Mueller Was Displeased by Barr's Summary of His Report

As we all now know, Attorney General Bill Barr profoundly misrepresented Special Counsel Bob Mueller's findings in his (Barr's) four-page summary to Congress. Mueller was not happy about it — and let Barr know in no uncertain terms, sending him a letter in late March reading, in part:
The summary letter the Department sent to Congress and released to the public late in the afternoon of March 24 did not fully capture the context, nature, and substance of this office's work and conclusions. There is now public confusion about critical aspects of the results of our investigation. This threatens to undermine a central purpose for which the Department appointed the Special Counsel: to assure full public confidence in the outcome of the investigations.
It's not great, to put it politely, that Mueller did not say that publicly, instead choosing to send a private missive to the man who misrepresented his conclusions in the first place.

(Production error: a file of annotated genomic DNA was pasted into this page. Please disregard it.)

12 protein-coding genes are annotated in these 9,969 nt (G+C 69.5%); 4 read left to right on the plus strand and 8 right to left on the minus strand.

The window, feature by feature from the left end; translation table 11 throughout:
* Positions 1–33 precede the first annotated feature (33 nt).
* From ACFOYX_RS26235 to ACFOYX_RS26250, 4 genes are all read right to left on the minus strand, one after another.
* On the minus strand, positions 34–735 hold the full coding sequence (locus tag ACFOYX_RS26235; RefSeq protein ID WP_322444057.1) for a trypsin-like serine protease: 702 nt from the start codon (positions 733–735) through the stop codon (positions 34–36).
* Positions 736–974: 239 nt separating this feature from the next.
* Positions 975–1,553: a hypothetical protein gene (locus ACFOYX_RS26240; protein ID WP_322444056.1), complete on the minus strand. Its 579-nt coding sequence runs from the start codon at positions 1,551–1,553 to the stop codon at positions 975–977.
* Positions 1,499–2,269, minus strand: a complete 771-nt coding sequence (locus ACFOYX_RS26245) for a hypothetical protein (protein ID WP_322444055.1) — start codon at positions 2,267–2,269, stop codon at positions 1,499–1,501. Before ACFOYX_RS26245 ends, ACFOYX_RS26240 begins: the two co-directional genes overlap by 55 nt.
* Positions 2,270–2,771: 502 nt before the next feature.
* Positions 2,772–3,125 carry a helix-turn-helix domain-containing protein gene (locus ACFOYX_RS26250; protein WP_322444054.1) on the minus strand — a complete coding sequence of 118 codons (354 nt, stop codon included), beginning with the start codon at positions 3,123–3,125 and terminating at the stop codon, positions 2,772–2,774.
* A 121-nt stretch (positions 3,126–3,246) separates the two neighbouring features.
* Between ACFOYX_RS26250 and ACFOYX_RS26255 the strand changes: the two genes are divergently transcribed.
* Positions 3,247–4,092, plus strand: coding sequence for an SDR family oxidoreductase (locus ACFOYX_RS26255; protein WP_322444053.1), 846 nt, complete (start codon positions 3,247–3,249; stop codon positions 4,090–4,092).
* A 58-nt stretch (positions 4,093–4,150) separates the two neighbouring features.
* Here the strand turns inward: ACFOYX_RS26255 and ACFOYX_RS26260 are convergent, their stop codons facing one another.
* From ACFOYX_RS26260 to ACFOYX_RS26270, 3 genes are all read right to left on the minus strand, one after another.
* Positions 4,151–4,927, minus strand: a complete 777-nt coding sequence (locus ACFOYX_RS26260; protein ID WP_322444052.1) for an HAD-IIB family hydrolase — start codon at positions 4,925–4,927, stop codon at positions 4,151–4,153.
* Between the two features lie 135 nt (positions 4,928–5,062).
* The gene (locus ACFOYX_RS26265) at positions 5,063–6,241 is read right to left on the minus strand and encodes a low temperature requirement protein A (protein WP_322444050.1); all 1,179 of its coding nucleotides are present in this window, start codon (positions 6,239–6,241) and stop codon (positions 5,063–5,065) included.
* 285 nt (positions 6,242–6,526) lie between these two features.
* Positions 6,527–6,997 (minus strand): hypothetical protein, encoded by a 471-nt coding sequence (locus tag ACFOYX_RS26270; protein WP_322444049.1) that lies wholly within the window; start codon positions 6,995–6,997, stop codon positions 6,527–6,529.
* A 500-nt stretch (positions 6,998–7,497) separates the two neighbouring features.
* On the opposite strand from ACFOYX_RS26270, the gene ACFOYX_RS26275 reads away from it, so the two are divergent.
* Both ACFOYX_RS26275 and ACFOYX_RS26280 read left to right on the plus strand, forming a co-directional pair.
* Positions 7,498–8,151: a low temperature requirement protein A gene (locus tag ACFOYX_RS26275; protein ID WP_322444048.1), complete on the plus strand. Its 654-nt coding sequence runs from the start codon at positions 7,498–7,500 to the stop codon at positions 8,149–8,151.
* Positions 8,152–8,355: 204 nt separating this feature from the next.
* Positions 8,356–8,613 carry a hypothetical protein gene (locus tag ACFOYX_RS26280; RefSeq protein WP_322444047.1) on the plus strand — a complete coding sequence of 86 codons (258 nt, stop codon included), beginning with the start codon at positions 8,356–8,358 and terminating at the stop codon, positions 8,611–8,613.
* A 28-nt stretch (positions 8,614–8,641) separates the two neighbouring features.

But here it is. Mueller believed Barr was trying to obfuscate the gravity of his findings. And Barr did the same once more ahead of the release of the report, at his mendacious press conference.

In fact, I suspect that Barr is doing it even now, having his allies leak the existence and contents of the letter to get the jump on Congressional Democrats. I am not alone in that suspicion:

In any case, what we know for certain is that Barr misrepresented Mueller's findings, heard about it from Mueller himself, and kept doing it.

There is only one conclusion: Attorney General Bill Barr must be impeached and removed from his office.

The same remains true of his boss, whom he schemes to protect.

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